Published by the Virginian Pilot on 05-18-2021
Written by Lacy Shirey, Chesapeake Humane Society Executive Director
Wildlife killing contests — it’s as gruesome as it sounds, and yet, it is legal here in Virginia and many other states. However, there are efforts to ban this cruel blood sport, and it has the support of animal welfare advocates, wildlife officials and traditional hunters alike.
Virginia is home to a plethora of wildlife species. We take pride in our natural resources, and most of us want it to remain this way. Our healthy biodiversity plays an important role in a balanced ecosystem, and our native species are here to live harmoniously with us. Killing contests can result in harmful imbalances by removing vital species from the region, and the practice of taking a life for the sake of a game to kill animals for cash and prizes is beyond disrespectful to any living being.
Coyotes, red and gray foxes and bobcats are the most common targets of these contests in Virginia. Now, if you own livestock or pets, you may not have warm thoughts about some of these natural carnivores. Coyotes and foxes are unfairly persecuted and can be killed in unlimited numbers. They have adapted quite well to both urban and rural areas. Even though they are both primarily active at night, they can be active during the day to seek resources or if they are caring for offspring.
Seeing wildlife such as coyotes and foxes can be alarming and unsettling to some, but chances are they want to avoid you as much as you do them. Seeing a fox or a coyote active during the day is not reason enough to fear them — and in fact, we should welcome them. These animals provide critical ecological services including controlling rodent populations, protecting flowers and crops from other critters and boosting songbird biodiversity.
Studies show that killing species such as coyotes is not an effective means of controlling their populations and often has counterproductive results. Coyotes can respond to population declines by increasing their reproductive rates with larger litters and reproducing at younger ages, resulting in more coyotes. Disrupting the coyote pack structure can also increase conflicts with livestock.
According to the Virginia Department of Wildlife Resources, the most effective and humane way to deal with problem-causing coyotes and avoid conflict is through prevention and hazing methods. Prevention refers to removing incentives for them to visit your property such as not feeding wildlife, securing trash containers or other food sources and keeping pets indoors. Hazing is a way of deterring an animal from an area with loud noises or with projectiles or sprays. Hazing can help instill a coyote’s innate fear of humans.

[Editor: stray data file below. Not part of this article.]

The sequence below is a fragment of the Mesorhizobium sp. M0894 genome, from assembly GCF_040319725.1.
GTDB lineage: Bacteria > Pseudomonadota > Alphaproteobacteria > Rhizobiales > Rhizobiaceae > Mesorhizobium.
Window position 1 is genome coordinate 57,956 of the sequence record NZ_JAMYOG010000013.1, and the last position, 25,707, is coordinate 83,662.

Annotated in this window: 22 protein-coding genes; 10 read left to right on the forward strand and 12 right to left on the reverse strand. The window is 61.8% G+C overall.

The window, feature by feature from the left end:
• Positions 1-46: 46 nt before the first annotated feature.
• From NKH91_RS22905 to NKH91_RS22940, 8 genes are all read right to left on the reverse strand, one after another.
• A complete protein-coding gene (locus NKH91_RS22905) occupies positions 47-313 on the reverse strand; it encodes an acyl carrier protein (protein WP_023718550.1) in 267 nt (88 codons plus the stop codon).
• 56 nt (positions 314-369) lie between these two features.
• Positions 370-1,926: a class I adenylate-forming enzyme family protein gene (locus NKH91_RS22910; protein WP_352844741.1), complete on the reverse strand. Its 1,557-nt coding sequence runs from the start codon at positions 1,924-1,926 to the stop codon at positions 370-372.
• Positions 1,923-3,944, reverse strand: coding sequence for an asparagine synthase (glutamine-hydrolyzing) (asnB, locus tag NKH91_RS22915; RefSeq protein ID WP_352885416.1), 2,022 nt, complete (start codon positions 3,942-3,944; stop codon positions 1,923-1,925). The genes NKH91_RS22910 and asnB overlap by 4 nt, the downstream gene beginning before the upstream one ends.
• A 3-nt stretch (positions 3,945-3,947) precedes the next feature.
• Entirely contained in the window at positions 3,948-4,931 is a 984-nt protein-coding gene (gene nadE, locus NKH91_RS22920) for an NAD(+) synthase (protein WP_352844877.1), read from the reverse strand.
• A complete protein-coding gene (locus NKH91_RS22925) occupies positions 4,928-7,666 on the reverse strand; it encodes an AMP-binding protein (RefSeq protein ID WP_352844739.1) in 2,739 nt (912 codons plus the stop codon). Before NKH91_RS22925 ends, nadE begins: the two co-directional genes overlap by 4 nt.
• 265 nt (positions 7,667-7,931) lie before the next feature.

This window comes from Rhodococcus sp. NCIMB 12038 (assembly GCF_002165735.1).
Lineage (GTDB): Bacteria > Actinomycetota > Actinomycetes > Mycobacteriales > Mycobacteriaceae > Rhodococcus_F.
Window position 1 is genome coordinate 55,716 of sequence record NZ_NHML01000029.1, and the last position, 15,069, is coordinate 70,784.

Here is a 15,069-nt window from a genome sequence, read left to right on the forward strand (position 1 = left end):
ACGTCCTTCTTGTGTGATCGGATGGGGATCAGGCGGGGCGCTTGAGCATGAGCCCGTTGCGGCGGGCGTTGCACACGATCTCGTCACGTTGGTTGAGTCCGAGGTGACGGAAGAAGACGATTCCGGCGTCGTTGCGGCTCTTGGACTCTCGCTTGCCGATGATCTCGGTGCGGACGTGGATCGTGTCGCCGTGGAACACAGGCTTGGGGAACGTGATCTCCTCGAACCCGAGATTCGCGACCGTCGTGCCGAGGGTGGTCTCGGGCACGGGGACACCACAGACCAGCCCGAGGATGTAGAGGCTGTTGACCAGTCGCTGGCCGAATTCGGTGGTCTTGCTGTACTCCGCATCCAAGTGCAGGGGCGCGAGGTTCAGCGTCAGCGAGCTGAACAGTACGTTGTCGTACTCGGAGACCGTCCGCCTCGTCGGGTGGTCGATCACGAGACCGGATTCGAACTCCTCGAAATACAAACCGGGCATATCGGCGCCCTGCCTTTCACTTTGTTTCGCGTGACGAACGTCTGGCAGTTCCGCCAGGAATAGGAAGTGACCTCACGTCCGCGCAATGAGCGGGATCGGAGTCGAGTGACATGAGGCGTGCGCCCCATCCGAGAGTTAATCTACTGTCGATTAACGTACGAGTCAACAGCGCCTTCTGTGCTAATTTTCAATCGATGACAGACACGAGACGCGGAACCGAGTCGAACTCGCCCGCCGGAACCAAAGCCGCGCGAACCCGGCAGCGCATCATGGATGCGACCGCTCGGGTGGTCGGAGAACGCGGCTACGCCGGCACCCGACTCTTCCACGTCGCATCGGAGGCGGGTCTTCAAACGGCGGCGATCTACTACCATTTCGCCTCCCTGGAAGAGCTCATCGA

Proponents of wildlife killing contests wrongly assert that their actions help control “nuisance” wildlife. This blood sport involves the killing of the animals, piling them up for display and photos, and then most often, the carcasses are simply discarded once their prize is won and their day is done. It’s a life truly wasted.
A ban on wildlife killing contests is not aimed at hunters. In fact, these inhumane contests reflect poorly on ethical hunters who have a great appreciation for their game and consume or use as much of the animal as possible.
Seven states have already banned killing contests, including Arizona, California, Colorado, Massachusetts, New Mexico, Vermont and Washington. Maryland is set to become the eighth state with the successful passage of a legislative ban in early April.
A prohibition on wildlife killing contests would simply make it unlawful for animals to be killed for prizes; it is not intended to affect hunters and will not reduce opportunities to hunt any wildlife species.
If you’d like to take action, please join me in contacting the Virginia Department of Wildlife Resources Board and ask that they move regulations forward to outlaw cruel and ineffective wildlife killing contests. For more information, visit humanesociety.org/wildlifekillingcontests.
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Casey was one of “long-timers” but I’m very pleased to report that this fella has been adopted! He is an older cat with diabetes, which means that he requires a special diet, two shots of insulin every day, and frequent trips to the vet. He certainly required a home that was willing to provide all of this for him … not an easy task to take on.
Thanks to a generous grant from the ASPCA, his medical care has been covered for the past six months AND he has found a loving forever home! We are very grateful to our adopter and for the grant which specifically covers medical care for cats with special needs (like Casey!) and in hospice care, made possible by Lil Bub‘s Big Fund for the ASPCA.
Lacy Kuller, CHS Executive Director, recently participated in the YMCA’s Active Older Adults Day. She brought along Henry, a five year old Chihuahua mix, to promote their Seniors for Seniors Adoption Program. If you are interested in meeting Henry, he is currently available for adoption at Chesapeake Animal Services.
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